Freight is defined as property or goods transported in bulk by truck, train, ship or aircraft. Many sectors, such as industry, retail, agriculture, international trade, and terminal operations, rely on the efficient movement of freight within and through a region, and thus it is essential to integrate freight planning into statewide and metropolitan transportation planning processes. Specifically, incorporating freight planning into traditional transportation planning processes allows for targeted policies and investments to improve freight mobility and efficiency.
Elements of successful freight planning integration include:
Coordination and collaboration with public and private stakeholders is important during the freight planning process. State DOTs and MPOs should engage the public and private sector in data collection, identifying project need and prioritization, conducting special studies, contributing to multimodal and modal transportation plans, providing input on issues associated with specific construction projects, participating in stakeholder meetings, and conducting interviews with freight stakeholders.(National Cooperative Highway Research Program, Guidebook for Integrating Freight into Transportation Planning and Project Selection Processes)
State DOTs and MPOs are required to carry out a continuing, cooperative, and comprehensive statewide and metropolitan transportation planning process that provides for consideration and implementation of projects, strategies, and services that will: increase accessibility and mobility of people and freight and to enhance the integration and connectivity of the transportation system, across and between modes, for people and freight (23 CFR 450.206 (a)(4)(6) and (23 CFR 450.306(b) (4)(6)).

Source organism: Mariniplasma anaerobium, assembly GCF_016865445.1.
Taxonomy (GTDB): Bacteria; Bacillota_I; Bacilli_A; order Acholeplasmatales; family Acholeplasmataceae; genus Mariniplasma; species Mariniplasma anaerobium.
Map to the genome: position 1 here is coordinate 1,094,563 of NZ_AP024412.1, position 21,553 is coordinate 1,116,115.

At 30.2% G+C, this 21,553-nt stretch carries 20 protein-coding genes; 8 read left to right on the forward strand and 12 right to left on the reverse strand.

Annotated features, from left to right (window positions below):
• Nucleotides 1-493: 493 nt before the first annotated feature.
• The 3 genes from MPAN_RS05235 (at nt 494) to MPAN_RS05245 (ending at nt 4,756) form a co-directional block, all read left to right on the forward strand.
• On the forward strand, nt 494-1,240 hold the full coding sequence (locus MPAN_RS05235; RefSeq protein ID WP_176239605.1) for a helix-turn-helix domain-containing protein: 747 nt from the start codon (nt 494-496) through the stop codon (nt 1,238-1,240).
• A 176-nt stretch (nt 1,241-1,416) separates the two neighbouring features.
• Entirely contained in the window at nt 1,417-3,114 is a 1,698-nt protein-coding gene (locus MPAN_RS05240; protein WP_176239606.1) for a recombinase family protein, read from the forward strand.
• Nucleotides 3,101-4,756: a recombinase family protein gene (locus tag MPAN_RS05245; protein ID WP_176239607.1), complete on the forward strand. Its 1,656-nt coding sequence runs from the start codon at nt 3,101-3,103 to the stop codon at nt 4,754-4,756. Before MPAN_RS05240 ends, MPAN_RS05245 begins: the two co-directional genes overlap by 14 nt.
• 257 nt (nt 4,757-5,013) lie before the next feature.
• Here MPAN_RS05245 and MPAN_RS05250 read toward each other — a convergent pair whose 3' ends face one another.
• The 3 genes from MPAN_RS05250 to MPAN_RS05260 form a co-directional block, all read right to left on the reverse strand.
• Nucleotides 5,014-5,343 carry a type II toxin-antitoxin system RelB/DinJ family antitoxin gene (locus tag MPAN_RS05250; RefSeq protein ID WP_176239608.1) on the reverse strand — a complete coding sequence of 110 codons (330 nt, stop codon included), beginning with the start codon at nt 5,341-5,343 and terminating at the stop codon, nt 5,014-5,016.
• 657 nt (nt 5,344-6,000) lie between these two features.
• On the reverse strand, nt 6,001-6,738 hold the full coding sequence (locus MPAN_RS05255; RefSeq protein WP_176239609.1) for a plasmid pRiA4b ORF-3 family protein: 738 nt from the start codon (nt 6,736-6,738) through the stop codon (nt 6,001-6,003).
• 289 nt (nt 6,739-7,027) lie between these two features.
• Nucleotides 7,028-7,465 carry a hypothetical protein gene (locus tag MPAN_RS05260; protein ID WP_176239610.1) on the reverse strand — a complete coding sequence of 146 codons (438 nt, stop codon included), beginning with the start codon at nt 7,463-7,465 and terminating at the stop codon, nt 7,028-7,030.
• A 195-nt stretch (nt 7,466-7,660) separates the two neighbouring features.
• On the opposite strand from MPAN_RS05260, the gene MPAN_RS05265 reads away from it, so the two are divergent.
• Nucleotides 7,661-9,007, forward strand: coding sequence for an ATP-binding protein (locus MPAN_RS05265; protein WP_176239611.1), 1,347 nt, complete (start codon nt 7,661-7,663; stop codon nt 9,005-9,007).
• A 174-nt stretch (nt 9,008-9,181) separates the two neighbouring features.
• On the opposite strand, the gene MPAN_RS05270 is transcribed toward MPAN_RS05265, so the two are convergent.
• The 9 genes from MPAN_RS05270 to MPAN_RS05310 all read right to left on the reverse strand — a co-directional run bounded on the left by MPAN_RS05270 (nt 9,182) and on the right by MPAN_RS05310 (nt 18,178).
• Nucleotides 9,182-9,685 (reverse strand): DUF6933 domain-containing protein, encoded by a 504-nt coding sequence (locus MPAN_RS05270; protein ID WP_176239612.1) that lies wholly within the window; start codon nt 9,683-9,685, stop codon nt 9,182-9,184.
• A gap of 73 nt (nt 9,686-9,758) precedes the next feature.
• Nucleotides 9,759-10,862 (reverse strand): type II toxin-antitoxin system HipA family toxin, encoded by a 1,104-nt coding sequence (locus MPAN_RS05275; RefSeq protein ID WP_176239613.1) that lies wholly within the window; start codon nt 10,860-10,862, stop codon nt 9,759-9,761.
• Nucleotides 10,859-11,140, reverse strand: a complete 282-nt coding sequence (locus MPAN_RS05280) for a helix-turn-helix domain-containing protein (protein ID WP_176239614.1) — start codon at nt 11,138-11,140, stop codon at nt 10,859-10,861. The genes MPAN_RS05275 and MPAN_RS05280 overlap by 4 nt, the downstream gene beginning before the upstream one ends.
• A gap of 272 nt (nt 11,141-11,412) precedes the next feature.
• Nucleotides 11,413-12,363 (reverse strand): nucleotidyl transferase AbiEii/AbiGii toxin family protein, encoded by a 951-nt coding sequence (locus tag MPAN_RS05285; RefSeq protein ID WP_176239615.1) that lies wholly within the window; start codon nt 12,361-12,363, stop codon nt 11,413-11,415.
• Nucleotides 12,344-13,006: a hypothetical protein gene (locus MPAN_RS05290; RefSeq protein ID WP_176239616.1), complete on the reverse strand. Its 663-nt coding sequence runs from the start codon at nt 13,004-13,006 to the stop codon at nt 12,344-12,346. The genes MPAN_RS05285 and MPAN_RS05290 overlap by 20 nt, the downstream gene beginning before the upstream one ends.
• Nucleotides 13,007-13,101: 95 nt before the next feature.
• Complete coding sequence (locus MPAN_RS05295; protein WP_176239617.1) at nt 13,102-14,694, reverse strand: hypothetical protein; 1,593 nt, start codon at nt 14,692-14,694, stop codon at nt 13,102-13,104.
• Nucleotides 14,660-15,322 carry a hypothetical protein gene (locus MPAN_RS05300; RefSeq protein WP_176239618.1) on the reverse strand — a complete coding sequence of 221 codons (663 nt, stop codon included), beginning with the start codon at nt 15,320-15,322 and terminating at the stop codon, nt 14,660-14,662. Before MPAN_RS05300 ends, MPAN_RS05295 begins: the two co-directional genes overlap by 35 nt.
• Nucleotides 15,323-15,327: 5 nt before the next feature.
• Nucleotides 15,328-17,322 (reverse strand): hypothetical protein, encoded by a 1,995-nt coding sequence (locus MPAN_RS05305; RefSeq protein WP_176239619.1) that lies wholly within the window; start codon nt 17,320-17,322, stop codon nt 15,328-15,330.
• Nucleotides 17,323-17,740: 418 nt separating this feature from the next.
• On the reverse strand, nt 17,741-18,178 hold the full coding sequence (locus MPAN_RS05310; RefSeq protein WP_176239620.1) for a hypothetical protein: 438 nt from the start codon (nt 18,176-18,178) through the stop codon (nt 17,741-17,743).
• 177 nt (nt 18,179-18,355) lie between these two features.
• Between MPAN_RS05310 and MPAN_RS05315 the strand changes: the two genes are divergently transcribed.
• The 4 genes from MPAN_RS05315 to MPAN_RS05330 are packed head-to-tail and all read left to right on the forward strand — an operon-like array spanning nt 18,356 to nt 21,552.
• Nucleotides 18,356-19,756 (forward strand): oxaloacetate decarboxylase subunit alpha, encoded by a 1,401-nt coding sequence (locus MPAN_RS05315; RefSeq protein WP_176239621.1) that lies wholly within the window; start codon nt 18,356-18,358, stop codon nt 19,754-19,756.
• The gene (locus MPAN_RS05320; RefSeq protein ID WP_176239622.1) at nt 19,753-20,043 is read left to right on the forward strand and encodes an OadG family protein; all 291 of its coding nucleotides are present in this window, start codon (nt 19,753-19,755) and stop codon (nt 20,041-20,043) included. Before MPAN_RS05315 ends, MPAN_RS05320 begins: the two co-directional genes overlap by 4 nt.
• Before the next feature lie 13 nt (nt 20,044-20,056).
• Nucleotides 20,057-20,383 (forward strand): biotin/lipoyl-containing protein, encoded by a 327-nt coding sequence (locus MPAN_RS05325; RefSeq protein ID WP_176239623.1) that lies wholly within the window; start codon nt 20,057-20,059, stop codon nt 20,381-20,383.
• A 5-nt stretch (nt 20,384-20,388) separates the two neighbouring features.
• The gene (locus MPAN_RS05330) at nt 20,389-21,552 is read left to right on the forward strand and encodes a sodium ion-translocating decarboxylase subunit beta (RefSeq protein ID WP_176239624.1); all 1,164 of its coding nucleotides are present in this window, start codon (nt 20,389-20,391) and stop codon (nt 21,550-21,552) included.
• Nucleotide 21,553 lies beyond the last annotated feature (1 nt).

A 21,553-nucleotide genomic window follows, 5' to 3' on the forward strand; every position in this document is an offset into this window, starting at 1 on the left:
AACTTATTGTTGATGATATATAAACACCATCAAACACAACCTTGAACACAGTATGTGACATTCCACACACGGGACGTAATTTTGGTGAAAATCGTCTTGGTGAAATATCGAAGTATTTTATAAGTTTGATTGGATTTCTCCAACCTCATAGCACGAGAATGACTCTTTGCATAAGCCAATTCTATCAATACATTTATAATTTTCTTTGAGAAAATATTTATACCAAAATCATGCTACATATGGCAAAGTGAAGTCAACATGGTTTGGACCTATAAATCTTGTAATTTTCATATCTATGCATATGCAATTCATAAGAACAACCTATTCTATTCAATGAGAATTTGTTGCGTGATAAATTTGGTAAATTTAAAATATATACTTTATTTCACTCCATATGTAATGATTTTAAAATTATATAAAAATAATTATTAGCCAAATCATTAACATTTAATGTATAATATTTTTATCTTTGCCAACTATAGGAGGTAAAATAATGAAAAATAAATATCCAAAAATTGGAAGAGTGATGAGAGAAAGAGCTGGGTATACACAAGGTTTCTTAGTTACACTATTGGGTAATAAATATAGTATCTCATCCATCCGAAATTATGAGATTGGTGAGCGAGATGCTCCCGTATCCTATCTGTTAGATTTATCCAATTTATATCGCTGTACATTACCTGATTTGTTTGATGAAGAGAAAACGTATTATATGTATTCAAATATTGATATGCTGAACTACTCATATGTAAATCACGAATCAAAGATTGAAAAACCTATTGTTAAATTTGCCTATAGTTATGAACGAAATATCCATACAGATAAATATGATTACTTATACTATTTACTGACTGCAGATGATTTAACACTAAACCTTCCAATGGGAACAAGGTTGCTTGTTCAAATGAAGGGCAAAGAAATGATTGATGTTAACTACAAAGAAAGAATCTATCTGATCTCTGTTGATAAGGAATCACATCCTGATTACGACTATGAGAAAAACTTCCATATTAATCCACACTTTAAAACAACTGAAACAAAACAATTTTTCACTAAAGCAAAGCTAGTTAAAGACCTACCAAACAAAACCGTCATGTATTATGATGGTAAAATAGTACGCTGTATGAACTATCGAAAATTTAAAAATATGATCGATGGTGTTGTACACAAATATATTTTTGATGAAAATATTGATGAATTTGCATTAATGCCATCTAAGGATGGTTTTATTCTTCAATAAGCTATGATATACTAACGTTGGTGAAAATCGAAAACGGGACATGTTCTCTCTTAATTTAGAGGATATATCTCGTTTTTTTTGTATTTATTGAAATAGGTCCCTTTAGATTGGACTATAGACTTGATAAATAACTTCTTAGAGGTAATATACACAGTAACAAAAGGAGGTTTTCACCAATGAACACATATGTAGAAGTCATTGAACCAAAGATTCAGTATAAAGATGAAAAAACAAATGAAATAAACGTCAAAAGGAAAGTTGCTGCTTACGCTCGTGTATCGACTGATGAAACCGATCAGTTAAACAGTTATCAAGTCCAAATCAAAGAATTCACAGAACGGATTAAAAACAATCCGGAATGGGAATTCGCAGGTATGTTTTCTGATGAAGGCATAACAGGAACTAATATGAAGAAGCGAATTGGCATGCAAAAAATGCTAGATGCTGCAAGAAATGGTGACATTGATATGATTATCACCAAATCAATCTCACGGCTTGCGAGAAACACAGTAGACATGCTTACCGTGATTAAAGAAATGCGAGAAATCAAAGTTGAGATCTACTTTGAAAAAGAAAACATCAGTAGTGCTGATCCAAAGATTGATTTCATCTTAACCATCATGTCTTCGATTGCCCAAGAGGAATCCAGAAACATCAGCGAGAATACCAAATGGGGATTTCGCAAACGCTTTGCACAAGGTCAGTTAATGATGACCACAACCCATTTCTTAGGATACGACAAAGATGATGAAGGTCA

The MAP-21 Act and the FAST Act Performance Management rules also require planners to measure system performance and freight movement. Close coordination with freight industry stakeholders is essential to ensuring quality data is used to identify freight needs and bottlenecks and monitoring the performance of the freight transportation system.
State DOTs and MPOs have incorporated freight movement issues into their planning activities by:
23 CFR 450.306(d)(4)(vi) requires MPOs to integrate in the metropolitan transportation planning process, directly or by reference, the goals, objectives, performance measures, and targets described in other State transportation plans and transportation processes, as well as any plans developed under 49 U.S.C. chapter 53 by providers of public transportation, required as part of a performance-based program including appropriate (metropolitan) portions of the State Freight Plan (MAP-21 § 1118).
23 CFR 490.601implements the requirements of 23 U.S.C. 150(c)(6) to establish performance measures for State DOTs and MPOs to assess the national freight movement on the Interstate System.
23 CFR 490.613 establishes the methodology requirements for State DOTs and MPOs to calculate the Freight Reliability Measure.
23 CFR 490.107(b)(ii)(D) When submitting Mid Performance Period Progress Reports State DOTs are required to include a discussion on how they are addressing congestion at truck freight bottlenecks within the State through Statewide and MPO planning documents, regional or corridor activities and other planning related efforts.